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In Memoriam: Albert Murray, May 12, 1916-August 18, 2013

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Noted writer and Nokomis, Alabama, native, Albert Murray, 97, died Sunday, August 18, 2013, at his home in New York. Recipient of the inaugural Harper Lee Award
for Alabama’s Distinguished Writer of the Year
in 1998, Murray earned his reputation writing about social justice, particularly in the South. An authority on the blues and jazz, Murray often incorporates the cadence of the music into his writing.

“The passing of Albert Murray, a native son of Alabama, marks the end of a life that produced an abundance of written and oral perspective regarding the cultural landscape of America that will become increasingly significant over time,” said Al Head, executive director of the Alabama State Council on the Arts (ASCA). “Murray, an internationally respected scholar, author, and story-teller reflective of his southern roots, ranks in the upper tier of luminaries from Alabama. While living the majority of his life in Harlem among his artist friends and the ever present sound of the jazz he loved, Murray always fondly remembered Alabama as home and return visits were special occasions for him, family, and old friends.”

ASCA presented Murray with its Distinguished Artist Award in 2003. His other awards include the Ivan Sandrof Award for Contribution to American Arts & Letters, National Book Critics Circle, 1996; the Alabama Author Award, Alabama Library Association, 1975, for Train Whistle Guitar; and the Lillian Smith Book Award, Southern Regional Council, 1974, for Train Whistle Guitar. He was inducted into the American Academy of Arts and Letters in 1997.

Murray grew up in Magazine Point, outside of Mobile. He left the area for good when he enrolled in Tuskegee Institute as a freshman, but he often wrote about the area in both his fiction and nonfiction, and he readily reminisced about the town that influenced his early work.

“Albert Murray is a major intellectual heavyweight,” said John Sledge, former book reviews editor for the Mobile Press-Register. “Mobile in part made him—his education at the Mobile County Training School, his childhood rambles at Magazine Point, the Gasoline Point of his novels."

“I first got to know Albert Murray when I spent a day with him in New York City in 1997 for a profile I was writing,” said fellow Mobilan Roy Hoffman, author of Back Home: Journeys through Mobile, which includes a profile of Murray. “He was a delight—brilliant, slyly funny, talkative and upbeat, warm and welcoming. We had lunch in Greenwich Village, stopped in for books at the Strand, and browsed through albums at a record shop. Like his amazing breadth of creative writing, his conversation ran from literature to blues to hometown tales to memories of Mobile, and he made Manhattan feel like a small town.”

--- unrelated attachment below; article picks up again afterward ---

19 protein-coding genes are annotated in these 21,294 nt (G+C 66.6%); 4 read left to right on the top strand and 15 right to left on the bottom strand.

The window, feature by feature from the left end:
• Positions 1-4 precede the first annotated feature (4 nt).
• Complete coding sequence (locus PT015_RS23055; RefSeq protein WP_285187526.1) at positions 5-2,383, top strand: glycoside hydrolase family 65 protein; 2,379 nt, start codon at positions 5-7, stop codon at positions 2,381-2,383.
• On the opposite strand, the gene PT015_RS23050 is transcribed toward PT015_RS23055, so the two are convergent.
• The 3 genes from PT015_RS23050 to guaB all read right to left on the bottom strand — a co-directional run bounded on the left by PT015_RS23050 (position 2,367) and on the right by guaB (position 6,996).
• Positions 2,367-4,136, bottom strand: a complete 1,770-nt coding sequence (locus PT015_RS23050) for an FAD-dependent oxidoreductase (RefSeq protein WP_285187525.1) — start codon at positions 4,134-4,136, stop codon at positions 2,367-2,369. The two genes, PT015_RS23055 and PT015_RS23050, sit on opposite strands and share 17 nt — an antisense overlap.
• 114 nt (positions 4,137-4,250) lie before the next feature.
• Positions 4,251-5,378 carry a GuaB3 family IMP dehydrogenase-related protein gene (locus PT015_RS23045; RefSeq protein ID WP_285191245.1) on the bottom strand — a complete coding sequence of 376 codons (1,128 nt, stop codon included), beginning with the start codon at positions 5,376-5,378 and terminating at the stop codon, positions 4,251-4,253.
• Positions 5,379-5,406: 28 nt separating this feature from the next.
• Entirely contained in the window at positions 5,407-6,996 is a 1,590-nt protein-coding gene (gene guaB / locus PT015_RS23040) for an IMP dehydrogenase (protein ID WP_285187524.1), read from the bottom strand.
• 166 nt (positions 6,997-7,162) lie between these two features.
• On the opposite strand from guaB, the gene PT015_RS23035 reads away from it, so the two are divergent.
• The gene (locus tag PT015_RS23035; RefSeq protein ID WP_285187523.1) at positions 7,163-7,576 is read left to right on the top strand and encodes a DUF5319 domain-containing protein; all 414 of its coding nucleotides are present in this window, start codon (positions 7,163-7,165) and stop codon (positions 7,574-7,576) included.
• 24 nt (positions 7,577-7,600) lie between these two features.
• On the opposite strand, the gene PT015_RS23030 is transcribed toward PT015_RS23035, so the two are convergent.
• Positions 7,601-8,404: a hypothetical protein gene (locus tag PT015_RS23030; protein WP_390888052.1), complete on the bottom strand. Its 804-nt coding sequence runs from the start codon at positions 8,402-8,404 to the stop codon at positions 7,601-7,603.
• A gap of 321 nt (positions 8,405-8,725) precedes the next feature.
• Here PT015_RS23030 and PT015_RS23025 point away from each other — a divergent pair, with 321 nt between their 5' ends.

Mel Watkins, eulogizing Murray in The New York Times, writes, “Mr. Murray was one of the last surviving links to a period of flowering creativity and spreading ferment among the black intelligentsia in postwar America, when the growing civil rights movement gave rise to new bodies of thought about black identity, black political power and the prospects for equality in a society with a history of racism.”

Murray first met Ralph Ellison, author of the literary classic The Invisible Man, lifelong friend, and sometimes literary rival, when they were students at Tuskegee Institute. Ellison once wrote of Murray, “He has the imagination which allows him to project himself into the centers of power, and he uses his imagination to deal with serious problems seriously and as though he were a responsible participant in the affairs of our nation and of our time.”

In his 1996 New Yorker article “King of Cats,” noted historian Henry Louis Gates Jr. writes, “[Albert Murray] has spent a career believing in things like the gospel according to Ma Rainey and Jimmy Rushing and Duke Ellington. More broadly, he believes in the sublimity of art, and he has never been afraid of risking bathos to get it.”

“Albert Murray will be missed in many ways but clearly his spirit will live on through his work and the many stories of those fortunate enough to have shared time with a truly remarkable man,” added Head.

Read more about Albert Murray in The Encyclopedia of Alabama and This Goodly Land.

(Photo by Jeanie Thompson)

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